Adriana is a 10-year-old Salvadoran girl. In school, she was two years behind other children her age because she fell back in her studies and repeated primary school.
When her teachers noticed she was older than the other children in her class, they encouraged her to take part in a program developed by Plan International and the Ministry of Education. The program supports girls and boys who have dropped out of school or fallen behind in their lessons.
Each year, thousands of Salvadoran girls and boys stop attending school for different reasons and fall behind in their studies. The 2016 Household and Multipurpose Survey, which outlines the social and economic situation of Salvadoran homes, showed that 6.8 percent of children aged 7 to 15 are not attending school. To respond to these issues, Plan offered its experience in the education field to the El Salvador Ministry of Education.
Through Plan’s Accelerated Education program, educational opportunities have been expanded and spaces opened where children can acquire the necessary knowledge to catch up. Teachers have been trained so they can provide practical and educational lessons.
At the same time, the performance of children is closely monitored and they receive psychological assistance to increase their self-esteem and identify the barriers that keep them from attending school.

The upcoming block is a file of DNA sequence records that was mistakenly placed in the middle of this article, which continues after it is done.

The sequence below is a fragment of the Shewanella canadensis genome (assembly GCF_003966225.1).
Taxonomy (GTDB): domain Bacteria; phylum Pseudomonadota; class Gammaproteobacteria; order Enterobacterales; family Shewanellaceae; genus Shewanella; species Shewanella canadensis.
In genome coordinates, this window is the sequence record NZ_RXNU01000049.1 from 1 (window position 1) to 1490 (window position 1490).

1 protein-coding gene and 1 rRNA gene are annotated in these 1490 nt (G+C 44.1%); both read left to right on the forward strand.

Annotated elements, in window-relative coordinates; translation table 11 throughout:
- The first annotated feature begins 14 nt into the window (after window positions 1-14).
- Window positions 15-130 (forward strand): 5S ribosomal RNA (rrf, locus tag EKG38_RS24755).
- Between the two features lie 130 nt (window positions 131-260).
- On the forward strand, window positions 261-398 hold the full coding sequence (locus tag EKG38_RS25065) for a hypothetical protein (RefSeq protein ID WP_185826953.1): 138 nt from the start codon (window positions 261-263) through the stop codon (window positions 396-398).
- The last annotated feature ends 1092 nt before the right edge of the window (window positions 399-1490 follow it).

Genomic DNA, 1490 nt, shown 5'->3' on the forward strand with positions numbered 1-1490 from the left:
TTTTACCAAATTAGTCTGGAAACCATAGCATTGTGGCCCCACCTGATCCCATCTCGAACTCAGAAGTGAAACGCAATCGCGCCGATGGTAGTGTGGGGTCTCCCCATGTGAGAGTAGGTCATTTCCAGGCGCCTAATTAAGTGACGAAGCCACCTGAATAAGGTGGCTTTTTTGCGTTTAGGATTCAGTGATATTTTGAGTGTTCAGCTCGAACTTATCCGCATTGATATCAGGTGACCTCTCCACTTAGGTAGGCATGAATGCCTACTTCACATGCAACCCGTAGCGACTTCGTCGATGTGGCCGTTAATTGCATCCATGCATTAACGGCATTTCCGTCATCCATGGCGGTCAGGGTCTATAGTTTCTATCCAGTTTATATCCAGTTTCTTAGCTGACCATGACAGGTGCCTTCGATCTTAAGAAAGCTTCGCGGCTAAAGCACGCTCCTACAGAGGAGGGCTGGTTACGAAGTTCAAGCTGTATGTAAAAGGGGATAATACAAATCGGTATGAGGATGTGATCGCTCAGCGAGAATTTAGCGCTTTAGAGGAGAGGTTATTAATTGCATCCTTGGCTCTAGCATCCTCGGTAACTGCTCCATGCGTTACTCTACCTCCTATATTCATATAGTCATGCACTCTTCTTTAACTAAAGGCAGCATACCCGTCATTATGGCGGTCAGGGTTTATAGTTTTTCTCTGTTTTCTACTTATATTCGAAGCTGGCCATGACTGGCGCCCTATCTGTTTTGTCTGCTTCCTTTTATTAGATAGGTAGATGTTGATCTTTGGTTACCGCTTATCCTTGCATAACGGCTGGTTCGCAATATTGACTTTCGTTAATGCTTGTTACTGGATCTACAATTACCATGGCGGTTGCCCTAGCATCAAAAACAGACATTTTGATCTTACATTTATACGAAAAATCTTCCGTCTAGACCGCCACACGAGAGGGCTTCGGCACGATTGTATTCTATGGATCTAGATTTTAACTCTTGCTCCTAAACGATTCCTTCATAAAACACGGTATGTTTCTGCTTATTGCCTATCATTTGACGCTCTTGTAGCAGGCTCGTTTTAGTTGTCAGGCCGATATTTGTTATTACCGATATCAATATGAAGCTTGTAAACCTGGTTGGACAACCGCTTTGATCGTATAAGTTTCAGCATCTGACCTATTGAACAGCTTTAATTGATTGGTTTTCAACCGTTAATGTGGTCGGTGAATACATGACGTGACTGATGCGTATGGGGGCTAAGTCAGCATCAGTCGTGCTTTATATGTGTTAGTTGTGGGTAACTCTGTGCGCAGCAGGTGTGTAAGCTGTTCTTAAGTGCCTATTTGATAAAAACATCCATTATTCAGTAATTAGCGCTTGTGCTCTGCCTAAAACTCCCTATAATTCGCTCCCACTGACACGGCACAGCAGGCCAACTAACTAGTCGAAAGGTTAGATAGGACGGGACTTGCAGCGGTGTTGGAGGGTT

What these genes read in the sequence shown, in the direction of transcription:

For the program to work, it requires the participation of government, schools, parents, and community members. Plan is working with community leaders and volunteers to identify more children who have dropped out of school or fallen behind in their studies to invite them to become part of this project.
In six months, 2,000 children living in 16 municipalities of El Salvador have taken part in the Accelerated Education program and will re-join the educational system by the end of 2017.
Adriana has now caught up with her studies. By the beginning of this year, she hopes to be in the fifth grade, alongside children her own age.
“The program is for many children who do not have the opportunity of studying but would like to do so and pass their school grades,” she said. “Studying is what matters most.”